Monday, June 22, 2009
How to save money on good food - tips for tough times
Times are tough for a lot of people now, including myself. It's not like after finishing a PhD I'm swimming in money... in fact, it's quite the opposite. But, things will turn around soon and at this time I'm learning how to save money on good food everyday. I just thought I'd share with you how I've learned to save money on groceries.
I will be the first to admit that all through college (university for the Canadians), I NEVER sacrificed eating good food. Nope, I wasn't one of those kids eating Mr Noodles (Ramen noodles) soup, or Kraft Mac N'Cheese. Instead, I ensured my fridge and cupboards were full of vegetables, fruit, protein, and whole grain carbs. The same holds true to this day, and even though money is tight, I still won't let my diet fall to the wayside.
When I went grocery shopping, I always looked for sale items, and tried not to buy something if it was overpriced. For example, if I was planning on buying turkey, but chicken was cheaper, I'd make the switch.
I also tried to use coupons when I could. I remember laughing at one of my colleagues for clipping coupons, but now, I look forward to the penny saver section of the newspaper.
Recently, I've discovered "discount grocery stores". And I'm ecstatic! These stores have already save me hundreds of dollars on good food items, without sacrificing quality. One has to be careful though and still read labels, because hidden sugars and trans fats are still lurking in some of their products. For example, this store has it's own "Fit & Active" product line and something they call a "protein bar" is really just a sugary granola bar with 5 grams of soy protein added.... oh my.
At this grocery store though, I can buy fresh fruit, veggies, canned and frozen products, meats, eggs, spices and even paper products for so MUCH LESS than other stores in my area. Here, at Aldi, they reduce costs by not having fancy signage on the shelving, not having some over-paid dietitian tell me to eat a food because it's gluten-free , the basic line of products without all the fluff, no free samples, cashiers that do not bag your items when you check out, and carts that you pay $0.25 to use (but then get back when you're done shopping - which btw, it something they do in Canada and Australia already to help control the flow of grocery carts).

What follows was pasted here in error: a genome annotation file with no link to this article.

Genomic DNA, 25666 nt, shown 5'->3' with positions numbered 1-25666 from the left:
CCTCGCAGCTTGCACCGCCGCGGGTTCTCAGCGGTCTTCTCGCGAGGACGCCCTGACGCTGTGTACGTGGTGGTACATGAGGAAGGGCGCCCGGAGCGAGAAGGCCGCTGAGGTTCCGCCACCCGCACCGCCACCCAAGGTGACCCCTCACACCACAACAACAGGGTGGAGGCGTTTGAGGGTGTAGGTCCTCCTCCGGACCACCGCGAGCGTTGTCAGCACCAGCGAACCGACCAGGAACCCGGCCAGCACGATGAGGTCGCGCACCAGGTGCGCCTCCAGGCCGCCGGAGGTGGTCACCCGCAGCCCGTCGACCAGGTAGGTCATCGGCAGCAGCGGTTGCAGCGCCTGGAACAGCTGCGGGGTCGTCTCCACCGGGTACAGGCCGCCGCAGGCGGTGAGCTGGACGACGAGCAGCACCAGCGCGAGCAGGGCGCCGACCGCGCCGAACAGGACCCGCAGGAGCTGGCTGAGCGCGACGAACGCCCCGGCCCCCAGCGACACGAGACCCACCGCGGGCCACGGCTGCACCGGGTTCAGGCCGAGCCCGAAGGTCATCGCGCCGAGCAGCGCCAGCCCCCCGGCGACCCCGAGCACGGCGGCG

I actually love the idea of bagging my own groceries with re-usable bags from home rather than having someone do it for me. Oftentimes, the people bagging waste bags anyhow, and by bringing my own, I'm preventing over-accumulation in the environment (although, I do recycle those bags when I do get them - or use them to pick up doggy poopies :) ).
Sure, I will admit that the produce here is probably not organic, and sometimes isn't from a 100-mile radius, but, once I can get back to affording those foods, I'll start buying them again. I do look at the labels though and try not to buy things from overseas...rather I ensure it at least came from North America. I also wash my produce well with a natural cleaner to rid it of any possible chemicals. Most people don't even try to buy local or organic anyhow, so why not save money instead?
Overall, this store has been a money-saver for me and my family (pups and husband). I'd encourage you to try and find a store like this in your area.
Also, now that it's summer, plenty of farmer's markets are open along the road side. Sometimes you can find inexpensive local items that taste SOOO good. For example, yesterday on my way home I stopped and picked up a crate of fresh local strawberries (they're in season and so weren't quite cheap), and a bag of fresh picked peas.
Other tips: Look for coupons for items you would buy anyways, stick to the perimeter of your grocery store and choose items on sale, look at sale fliers and plan your grocery trips for great deals, and NEVER shop hungry - you might buy something you'd never usually buy if you do go with a grumbly tummy.
Happy Shopping! Eat well, and live long and healthy.
at 9:33 AM